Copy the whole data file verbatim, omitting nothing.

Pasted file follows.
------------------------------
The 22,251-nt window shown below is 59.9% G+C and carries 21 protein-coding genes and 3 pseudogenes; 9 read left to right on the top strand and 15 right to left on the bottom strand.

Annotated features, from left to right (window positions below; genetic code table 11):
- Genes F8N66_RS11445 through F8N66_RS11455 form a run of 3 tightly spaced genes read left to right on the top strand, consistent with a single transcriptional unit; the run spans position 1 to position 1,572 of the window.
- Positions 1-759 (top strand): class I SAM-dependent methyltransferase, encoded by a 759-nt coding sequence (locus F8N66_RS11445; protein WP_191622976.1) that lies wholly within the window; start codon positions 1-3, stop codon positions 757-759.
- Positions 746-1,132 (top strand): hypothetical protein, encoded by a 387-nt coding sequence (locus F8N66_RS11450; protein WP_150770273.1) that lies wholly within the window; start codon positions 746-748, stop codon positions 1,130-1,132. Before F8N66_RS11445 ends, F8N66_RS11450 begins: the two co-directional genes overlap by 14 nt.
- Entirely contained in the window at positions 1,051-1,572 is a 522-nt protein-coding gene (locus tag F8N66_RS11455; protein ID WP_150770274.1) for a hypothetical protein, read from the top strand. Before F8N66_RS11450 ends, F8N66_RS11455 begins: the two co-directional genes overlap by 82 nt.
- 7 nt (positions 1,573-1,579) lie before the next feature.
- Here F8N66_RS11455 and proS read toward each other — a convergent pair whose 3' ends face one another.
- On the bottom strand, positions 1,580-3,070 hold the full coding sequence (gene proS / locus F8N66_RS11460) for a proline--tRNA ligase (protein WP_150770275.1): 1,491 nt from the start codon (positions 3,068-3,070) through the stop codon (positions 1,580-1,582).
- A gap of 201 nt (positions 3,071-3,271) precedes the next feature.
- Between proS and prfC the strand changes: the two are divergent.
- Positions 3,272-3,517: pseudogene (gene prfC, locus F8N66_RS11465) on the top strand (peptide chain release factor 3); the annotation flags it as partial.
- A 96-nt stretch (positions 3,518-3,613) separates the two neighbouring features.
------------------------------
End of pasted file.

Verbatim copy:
The 22,251-nt window shown below is 59.9% G+C and carries 21 protein-coding genes and 3 pseudogenes; 9 read left to right on the top strand and 15 right to left on the bottom strand.

Annotated features, from left to right (window positions below; genetic code table 11):
- Genes F8N66_RS11445 through F8N66_RS11455 form a run of 3 tightly spaced genes read left to right on the top strand, consistent with a single transcriptional unit; the run spans position 1 to position 1,572 of the window.
- Positions 1-759 (top strand): class I SAM-dependent methyltransferase, encoded by a 759-nt coding sequence (locus F8N66_RS11445; protein WP_191622976.1) that lies wholly within the window; start codon positions 1-3, stop codon positions 757-759.
- Positions 746-1,132 (top strand): hypothetical protein, encoded by a 387-nt coding sequence (locus F8N66_RS11450; protein WP_150770273.1) that lies wholly within the window; start codon positions 746-748, stop codon positions 1,130-1,132. Before F8N66_RS11445 ends, F8N66_RS11450 begins: the two co-directional genes overlap by 14 nt.
- Entirely contained in the window at positions 1,051-1,572 is a 522-nt protein-coding gene (locus tag F8N66_RS11455; protein ID WP_150770274.1) for a hypothetical protein, read from the top strand. Before F8N66_RS11450 ends, F8N66_RS11455 begins: the two co-directional genes overlap by 82 nt.
- 7 nt (positions 1,573-1,579) lie before the next feature.
- Here F8N66_RS11455 and proS read toward each other — a convergent pair whose 3' ends face one another.
- On the bottom strand, positions 1,580-3,070 hold the full coding sequence (gene proS / locus F8N66_RS11460) for a proline--tRNA ligase (protein WP_150770275.1): 1,491 nt from the start codon (positions 3,068-3,070) through the stop codon (positions 1,580-1,582).
- A gap of 201 nt (positions 3,071-3,271) precedes the next feature.
- Between proS and prfC the strand changes: the two are divergent.
- Positions 3,272-3,517: pseudogene (gene prfC, locus F8N66_RS11465) on the top strand (peptide chain release factor 3); the annotation flags it as partial.
- A 96-nt stretch (positions 3,518-3,613) separates the two neighbouring features.